Wednesday, November 28, 2012

God and the Future of Faith

Author Margaret Atwood once quipped:

I like that comparison by Margaret Atwood.  The God you find in church is imprisoned.     If you want God in the wild, get out of the church.    Does the wordplay assume, however, that there really is a God in the wild?    Is there a God that is more than a story or even stories about God?

Bishop Spong said that modern science has rendered God homeless and unemployed.   Cosmology took away his residence and evolution his paycheck.   He is not "up there" and he doesn't have a job.   That is a funny way to put it, of course.  What science has taught me is that there never was a home and a job for God in the first place.   God is an invention.    My quip, while not as clever as Margaret Atwood's is, I think, more real:

"Story is to storytellers as God is to churches."

Without the storyteller there is no story.  Outside of churches (and mosques, synagogues, ashrams and what have you), there is no God.     If Margaret Atwood thinks her god is more wild, natural, or real than the church's god then I would just say:

"Story is to storytellers as God is to Margaret Atwood."

It could be that for Margaret Atwood, God is another word for Nature.   I think that way at times.   God and the Universe are one.   God is Nature.  Nature is God.  But if God is something other than Nature, then it appears that God is a fictional character whether God is in the Bible, the Qur'an, the Bhagavad Gita, the Heidelberg Catechism, the Unconscious, in Margaret Atwood's imagination, or in yours or mine.  
Once someone made a snide comment to me about my church.  She said,

"I think the people at your church worship trees more than God."  

I held my tongue even as I wanted to reply: 

"Well, at least the trees are real."  

Of course, once the story is told it takes on a life of its own.  It takes different forms.  It is shaped, renamed, added to, subtracted from and on it goes.   Such is the case with God.  But God whether capitalized or plural has always been a fictional character created in the imaginations of human beings.    God has no existence outside of the stories about God.    The stories of God and of the gods are our creations.  God is our creation.  We should own that.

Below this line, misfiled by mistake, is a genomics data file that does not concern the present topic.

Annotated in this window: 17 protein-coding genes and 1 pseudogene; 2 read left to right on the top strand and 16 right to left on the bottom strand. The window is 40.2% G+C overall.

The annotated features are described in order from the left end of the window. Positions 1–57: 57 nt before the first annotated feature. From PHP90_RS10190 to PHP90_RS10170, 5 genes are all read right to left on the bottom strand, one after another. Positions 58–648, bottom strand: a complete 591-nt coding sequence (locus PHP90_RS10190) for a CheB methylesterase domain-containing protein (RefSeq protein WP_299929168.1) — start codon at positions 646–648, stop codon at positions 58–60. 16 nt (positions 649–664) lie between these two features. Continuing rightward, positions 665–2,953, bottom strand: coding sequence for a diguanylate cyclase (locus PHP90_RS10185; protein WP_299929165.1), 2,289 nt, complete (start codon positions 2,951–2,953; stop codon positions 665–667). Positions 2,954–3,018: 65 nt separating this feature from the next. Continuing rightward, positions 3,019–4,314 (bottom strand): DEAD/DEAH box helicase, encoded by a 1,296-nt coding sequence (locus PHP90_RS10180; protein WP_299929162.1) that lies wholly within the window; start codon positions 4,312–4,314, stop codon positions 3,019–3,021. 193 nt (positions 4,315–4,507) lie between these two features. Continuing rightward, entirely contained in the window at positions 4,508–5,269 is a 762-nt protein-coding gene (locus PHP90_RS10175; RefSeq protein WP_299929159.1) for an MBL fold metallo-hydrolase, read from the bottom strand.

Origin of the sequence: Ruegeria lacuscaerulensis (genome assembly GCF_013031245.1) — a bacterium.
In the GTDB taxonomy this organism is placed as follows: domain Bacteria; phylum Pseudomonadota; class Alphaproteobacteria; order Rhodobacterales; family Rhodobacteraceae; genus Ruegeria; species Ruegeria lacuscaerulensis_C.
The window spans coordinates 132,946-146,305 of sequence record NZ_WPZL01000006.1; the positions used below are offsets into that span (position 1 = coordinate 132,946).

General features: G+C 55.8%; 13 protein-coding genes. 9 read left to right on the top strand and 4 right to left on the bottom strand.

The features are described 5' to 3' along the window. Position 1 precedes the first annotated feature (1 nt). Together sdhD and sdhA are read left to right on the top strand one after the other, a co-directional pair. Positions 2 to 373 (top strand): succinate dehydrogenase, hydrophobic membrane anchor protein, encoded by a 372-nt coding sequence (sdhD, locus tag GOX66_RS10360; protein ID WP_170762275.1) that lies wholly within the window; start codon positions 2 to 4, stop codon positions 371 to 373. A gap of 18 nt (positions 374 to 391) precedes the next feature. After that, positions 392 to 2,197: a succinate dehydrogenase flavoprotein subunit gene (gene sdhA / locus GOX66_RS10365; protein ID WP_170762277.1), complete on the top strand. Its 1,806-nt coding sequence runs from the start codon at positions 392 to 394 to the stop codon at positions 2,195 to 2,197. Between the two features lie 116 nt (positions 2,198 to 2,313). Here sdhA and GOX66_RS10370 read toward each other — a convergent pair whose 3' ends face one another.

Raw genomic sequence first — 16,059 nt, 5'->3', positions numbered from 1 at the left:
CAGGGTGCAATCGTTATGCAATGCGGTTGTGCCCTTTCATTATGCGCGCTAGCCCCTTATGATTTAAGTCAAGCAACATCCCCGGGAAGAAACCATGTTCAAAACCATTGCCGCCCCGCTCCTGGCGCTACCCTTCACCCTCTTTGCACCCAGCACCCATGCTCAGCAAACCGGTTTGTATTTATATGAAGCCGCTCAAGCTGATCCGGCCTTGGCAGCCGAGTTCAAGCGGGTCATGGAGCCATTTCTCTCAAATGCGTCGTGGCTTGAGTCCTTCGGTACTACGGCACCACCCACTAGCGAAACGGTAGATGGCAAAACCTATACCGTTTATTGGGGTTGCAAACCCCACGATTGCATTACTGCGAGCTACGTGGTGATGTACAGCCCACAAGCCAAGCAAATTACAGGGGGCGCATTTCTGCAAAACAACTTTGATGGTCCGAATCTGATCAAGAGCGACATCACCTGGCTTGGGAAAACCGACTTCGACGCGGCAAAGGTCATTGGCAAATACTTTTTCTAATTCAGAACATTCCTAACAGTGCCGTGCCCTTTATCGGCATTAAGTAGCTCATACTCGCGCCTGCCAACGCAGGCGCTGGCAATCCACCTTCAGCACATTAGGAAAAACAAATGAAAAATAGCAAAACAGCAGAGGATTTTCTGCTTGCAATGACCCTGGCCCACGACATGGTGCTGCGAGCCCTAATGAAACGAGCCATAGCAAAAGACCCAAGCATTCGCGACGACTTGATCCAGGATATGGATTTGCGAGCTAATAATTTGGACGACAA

I utter that blasphemy with a straight face.   I understand that for many, this is hard to take.
It seems to me that God in the Bible (or in any other book modern or ancient) is a fictional character in a collection of stories.    If you are convinced that God is more than that, than I would challenge you to show me.  Show me one thing that God does.  Then I'll show you your imagination at work.

More and more people are realizing this.  I happen to like stories about God even as they are all fiction.   I should clarify.  I like some of the stories.  Some stories about God are simply toxic.  They are as toxic as the people who tell them.  As fiction, they tell me about the tellers of the fiction.  As our ancestors told fictional stories about God, they made meaning.   They told about themselves whether realizing it or not.

I am not convinced that we need the middleman, that is God, to make meaning.   This is part of the change that is happening within the church, not just my congregation, or just the Presbyterian church, but other denominations, too.   This is a change that is happening throughout human culture.   We are in a time of transition.  This transition could last for many decades, centuries even. 

As more and more people come to recognize that our stories of God are human creations, we will have decisions to make.   Do we abandon the church or whatever other sect houses our stories when we discover that the church's God is fiction?   Might there still be value in the church and in its fictional tales?   Some say no and are heading off into the wild.   

Others think there still is a purpose for the church.   God is extra baggage and we can do good in the church without God.  Maybe we need to base what we do on new poetry.   We can make up some new stories.   We can also tell the old God stories with new twists.   Perhaps a mix is in order.   Of course some of the more toxic God stories are not worth saving.   We may draw wisdom from a variety of places.   A crucial place is science.  

According to Phyllis Tickle, it is a great rummage sale and we are on a great adventure.   Phyllis Tickle calls it a great emergence.   She is my guest this week on Religion For Life.    It is all part of my "future of faith" series.   

Join us! 

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